Most cities large or small have certain signature aspects that make them stand out. Some cities like New York or Philly or Boston, or really any large metropolitan area are associated with certain traits such as local food favorites, ethnic groups, styles, or really any aspect of culture. Many are of course celebrated in song. You know a city has arrived when somebody celebrates a metro area in the magistry of song. Here are just a few examples:
- San Francisco – Scott McKenzie – A hippie call to arms or flowers or drugs or whatever.
- Dirty Water – The Standells – “I love that dirty water, oh Boston you’re my home.” I believe George H.W. Bush was channeling this song when he ridiculed the water quality in Boston Harbor in his famous debate against Michael Dukakis.
- New York, New York – Frank Sinatra – New York City has probably been celebrated more through song than any city in the world, and deservedly so. It has been painted in both gritty and glamorous turns, and it is of course both of those things, and neither.
- Philadelphia Freedom – Elton John – At the time this song was released, everything Elton John put on vinyl became a hit, and this song arrived just before the bicentennial celebration, and Philly was knee deep in the fervor, so chalk up another top 10 for Sir Elton.
- Los Angelenos – Billy Joel – I’m not sure Billy Joel enjoyed living in Los Angeles when he penned this ode to where he found himself at the time, but it’s a catchy tune all the same.
- Special shoutouts speaking of Bill Joel to “New York State of Mind,” “We Love L.A.” by Randy Newman, and of course “Detroit Rock City” by Kiss.
The above list is merely a sampling, there are countless other examples of a city’s charm being catalogued by song. However, what of our beloved Albany? Why hasn’t some inventive tunesmith come up with a musical tribute to the capital of New York State? Is the problem that we haven’t produced any talented songwriters? Try telling that to the members of Blotto, one of the greatest bands to emanate from the Capital Region. Unfortunately their greatest hit, I Want to be a Lifeguard didn’t quite capture the essence of Albany, (Although it does reference the inane boredom of working as a shoe salesman in a shopping mall, hello Crossgates anyone?) and in fact may have actually had very little to do with New York State’s capital. Phantogram harkens from Saratoga Springs, but they haven’t written any odes to Albany, or Saratoga Springs for that matter. The fact is, if you Google bands from Albany, they pretty quickly turn to bands from Upstate, New York, and next thing you know they are giving a shout-out to The Goo Goo Dolls who are from Buffalo for goodness sake. I mean really, why don’t they just make a mockery of the whole thing.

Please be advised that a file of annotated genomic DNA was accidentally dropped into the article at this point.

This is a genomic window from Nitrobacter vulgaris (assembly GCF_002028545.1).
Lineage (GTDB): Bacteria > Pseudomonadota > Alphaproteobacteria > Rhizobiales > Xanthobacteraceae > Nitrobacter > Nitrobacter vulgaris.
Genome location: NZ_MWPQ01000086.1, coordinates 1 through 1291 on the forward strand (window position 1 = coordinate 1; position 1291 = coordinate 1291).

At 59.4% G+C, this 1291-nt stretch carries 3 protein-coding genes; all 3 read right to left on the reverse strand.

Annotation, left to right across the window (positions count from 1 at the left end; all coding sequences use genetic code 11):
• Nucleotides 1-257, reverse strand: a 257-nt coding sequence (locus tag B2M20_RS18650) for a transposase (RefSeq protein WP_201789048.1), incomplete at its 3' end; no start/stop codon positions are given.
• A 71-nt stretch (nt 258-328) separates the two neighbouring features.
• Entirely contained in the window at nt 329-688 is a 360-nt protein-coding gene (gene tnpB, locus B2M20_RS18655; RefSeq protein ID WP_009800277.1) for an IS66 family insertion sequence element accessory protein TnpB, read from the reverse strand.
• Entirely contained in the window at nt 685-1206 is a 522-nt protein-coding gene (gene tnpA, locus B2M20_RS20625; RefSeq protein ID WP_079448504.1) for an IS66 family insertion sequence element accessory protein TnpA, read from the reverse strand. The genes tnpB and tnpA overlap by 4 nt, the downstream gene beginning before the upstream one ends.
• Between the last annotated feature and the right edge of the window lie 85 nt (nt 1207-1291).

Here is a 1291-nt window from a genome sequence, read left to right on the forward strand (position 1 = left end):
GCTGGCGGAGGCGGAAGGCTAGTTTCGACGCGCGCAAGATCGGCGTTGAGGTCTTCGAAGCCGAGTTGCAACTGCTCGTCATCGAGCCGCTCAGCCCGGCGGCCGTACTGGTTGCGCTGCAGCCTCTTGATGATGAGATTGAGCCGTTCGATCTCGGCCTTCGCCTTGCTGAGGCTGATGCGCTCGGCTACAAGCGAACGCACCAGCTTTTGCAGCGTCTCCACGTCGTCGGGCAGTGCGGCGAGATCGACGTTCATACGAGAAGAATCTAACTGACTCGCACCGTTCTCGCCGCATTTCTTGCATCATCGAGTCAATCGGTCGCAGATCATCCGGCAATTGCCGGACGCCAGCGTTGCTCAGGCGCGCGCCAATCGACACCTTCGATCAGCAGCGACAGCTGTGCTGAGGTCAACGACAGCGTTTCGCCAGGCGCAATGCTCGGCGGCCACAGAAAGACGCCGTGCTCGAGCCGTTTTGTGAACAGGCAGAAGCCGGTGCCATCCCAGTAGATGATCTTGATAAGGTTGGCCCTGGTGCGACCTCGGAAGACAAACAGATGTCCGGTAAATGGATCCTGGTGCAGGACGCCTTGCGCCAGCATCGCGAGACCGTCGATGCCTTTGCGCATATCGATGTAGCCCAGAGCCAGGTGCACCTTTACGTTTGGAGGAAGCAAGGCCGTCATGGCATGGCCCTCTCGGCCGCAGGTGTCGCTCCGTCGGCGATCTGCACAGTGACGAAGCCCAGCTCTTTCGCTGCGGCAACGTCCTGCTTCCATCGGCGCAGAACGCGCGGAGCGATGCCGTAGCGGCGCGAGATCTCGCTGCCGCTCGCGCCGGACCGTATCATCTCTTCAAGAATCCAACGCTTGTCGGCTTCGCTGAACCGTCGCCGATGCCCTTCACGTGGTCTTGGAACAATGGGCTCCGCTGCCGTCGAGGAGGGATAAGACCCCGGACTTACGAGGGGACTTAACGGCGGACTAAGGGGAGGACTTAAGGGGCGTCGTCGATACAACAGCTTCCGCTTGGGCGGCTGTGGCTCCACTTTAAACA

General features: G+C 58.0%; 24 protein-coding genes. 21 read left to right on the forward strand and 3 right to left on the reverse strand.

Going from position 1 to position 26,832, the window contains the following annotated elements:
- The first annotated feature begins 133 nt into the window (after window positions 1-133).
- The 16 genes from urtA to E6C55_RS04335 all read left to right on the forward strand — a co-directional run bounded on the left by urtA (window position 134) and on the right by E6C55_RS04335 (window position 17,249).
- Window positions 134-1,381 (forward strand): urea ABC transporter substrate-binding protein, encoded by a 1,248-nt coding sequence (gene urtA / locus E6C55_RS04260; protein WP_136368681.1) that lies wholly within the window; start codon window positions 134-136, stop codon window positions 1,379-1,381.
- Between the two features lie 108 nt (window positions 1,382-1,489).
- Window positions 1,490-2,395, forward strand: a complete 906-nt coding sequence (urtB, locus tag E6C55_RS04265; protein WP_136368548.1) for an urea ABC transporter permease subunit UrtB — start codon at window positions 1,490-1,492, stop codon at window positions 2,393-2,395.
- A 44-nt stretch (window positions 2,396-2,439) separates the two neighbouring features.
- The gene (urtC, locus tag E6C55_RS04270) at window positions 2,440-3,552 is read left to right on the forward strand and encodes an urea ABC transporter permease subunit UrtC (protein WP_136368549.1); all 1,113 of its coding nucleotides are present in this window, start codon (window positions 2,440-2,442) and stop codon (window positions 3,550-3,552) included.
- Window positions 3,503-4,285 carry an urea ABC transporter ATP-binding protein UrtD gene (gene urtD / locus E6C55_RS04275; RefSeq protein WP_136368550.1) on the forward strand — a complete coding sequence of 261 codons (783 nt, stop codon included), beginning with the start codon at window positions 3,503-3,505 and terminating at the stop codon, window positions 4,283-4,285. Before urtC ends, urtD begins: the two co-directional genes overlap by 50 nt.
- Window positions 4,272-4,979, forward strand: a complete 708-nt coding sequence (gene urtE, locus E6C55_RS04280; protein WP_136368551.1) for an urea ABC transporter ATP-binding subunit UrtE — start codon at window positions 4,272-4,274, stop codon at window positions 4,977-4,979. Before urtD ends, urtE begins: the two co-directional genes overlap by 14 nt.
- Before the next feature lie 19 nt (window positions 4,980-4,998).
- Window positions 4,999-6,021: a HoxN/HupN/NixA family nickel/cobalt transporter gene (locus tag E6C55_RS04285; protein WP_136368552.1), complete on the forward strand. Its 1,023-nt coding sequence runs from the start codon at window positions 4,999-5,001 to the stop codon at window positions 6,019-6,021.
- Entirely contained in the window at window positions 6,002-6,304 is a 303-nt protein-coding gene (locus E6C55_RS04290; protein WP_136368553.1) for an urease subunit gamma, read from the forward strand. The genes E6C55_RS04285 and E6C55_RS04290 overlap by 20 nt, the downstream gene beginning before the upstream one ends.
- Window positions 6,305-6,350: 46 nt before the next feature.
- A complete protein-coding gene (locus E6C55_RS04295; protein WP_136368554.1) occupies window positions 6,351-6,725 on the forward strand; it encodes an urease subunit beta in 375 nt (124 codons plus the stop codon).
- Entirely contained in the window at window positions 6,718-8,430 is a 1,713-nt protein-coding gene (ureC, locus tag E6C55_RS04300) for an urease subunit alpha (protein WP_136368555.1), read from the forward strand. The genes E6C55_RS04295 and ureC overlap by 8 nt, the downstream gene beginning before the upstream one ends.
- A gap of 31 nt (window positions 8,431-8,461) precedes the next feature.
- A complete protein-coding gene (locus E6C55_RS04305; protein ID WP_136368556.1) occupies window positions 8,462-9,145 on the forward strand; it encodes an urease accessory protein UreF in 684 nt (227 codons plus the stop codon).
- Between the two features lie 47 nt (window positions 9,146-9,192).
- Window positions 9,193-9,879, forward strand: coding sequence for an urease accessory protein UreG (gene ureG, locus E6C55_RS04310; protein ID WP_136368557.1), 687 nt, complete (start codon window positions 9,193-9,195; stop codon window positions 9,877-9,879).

Even if a talented and creative band attempted to capture all that is Albany in song, it’s not an easy name to rhyme. What on Earth even rhymes with Albany? How about a song that uses Albany’s original name Fort Orange? Wait, that’s even trickier to rhyme with. On second thought, I believe I’m on to something. Take a gander at this:
Hold on to your door hinge, you’ve just entered Fort Orange.
Okay, it’s a work in progress. You might be able to rhyme with the phrase “Capital Region.” Let’s see:
If you enjoy a nine month winter season, trek on up to the Capital Region.
Again, this is all just spit-ballin, so easy on the judgements.